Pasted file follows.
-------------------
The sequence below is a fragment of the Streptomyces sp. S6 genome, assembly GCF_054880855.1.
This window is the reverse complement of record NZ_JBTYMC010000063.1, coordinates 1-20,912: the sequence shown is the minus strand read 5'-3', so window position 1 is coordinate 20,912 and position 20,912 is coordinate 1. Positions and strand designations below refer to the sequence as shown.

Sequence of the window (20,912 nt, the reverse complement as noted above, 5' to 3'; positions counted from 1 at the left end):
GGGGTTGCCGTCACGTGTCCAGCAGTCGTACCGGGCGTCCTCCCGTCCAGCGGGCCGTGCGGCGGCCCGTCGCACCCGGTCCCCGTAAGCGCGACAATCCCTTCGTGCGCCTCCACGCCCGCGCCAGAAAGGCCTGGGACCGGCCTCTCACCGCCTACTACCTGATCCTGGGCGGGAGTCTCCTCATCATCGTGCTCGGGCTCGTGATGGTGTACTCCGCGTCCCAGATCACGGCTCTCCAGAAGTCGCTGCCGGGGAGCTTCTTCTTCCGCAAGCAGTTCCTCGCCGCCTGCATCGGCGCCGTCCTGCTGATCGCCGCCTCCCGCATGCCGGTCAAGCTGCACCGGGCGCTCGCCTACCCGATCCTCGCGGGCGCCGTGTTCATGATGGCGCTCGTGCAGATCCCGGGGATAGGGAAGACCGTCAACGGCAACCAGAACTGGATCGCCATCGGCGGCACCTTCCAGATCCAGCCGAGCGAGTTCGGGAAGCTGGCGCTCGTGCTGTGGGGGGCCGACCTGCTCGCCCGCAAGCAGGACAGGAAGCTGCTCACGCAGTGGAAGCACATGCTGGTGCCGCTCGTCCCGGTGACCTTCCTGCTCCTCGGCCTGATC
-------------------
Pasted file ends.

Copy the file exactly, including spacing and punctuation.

The sequence below is a fragment of the Streptomyces sp. S6 genome, assembly GCF_054880855.1.
This window is the reverse complement of record NZ_JBTYMC010000063.1, coordinates 1-20,912: the sequence shown is the minus strand read 5'-3', so window position 1 is coordinate 20,912 and position 20,912 is coordinate 1. Positions and strand designations below refer to the sequence as shown.

Sequence of the window (20,912 nt, the reverse complement as noted above, 5' to 3'; positions counted from 1 at the left end):
GGGGTTGCCGTCACGTGTCCAGCAGTCGTACCGGGCGTCCTCCCGTCCAGCGGGCCGTGCGGCGGCCCGTCGCACCCGGTCCCCGTAAGCGCGACAATCCCTTCGTGCGCCTCCACGCCCGCGCCAGAAAGGCCTGGGACCGGCCTCTCACCGCCTACTACCTGATCCTGGGCGGGAGTCTCCTCATCATCGTGCTCGGGCTCGTGATGGTGTACTCCGCGTCCCAGATCACGGCTCTCCAGAAGTCGCTGCCGGGGAGCTTCTTCTTCCGCAAGCAGTTCCTCGCCGCCTGCATCGGCGCCGTCCTGCTGATCGCCGCCTCCCGCATGCCGGTCAAGCTGCACCGGGCGCTCGCCTACCCGATCCTCGCGGGCGCCGTGTTCATGATGGCGCTCGTGCAGATCCCGGGGATAGGGAAGACCGTCAACGGCAACCAGAACTGGATCGCCATCGGCGGCACCTTCCAGATCCAGCCGAGCGAGTTCGGGAAGCTGGCGCTCGTGCTGTGGGGGGCCGACCTGCTCGCCCGCAAGCAGGACAGGAAGCTGCTCACGCAGTGGAAGCACATGCTGGTGCCGCTCGTCCCGGTGACCTTCCTGCTCCTCGGCCTGATC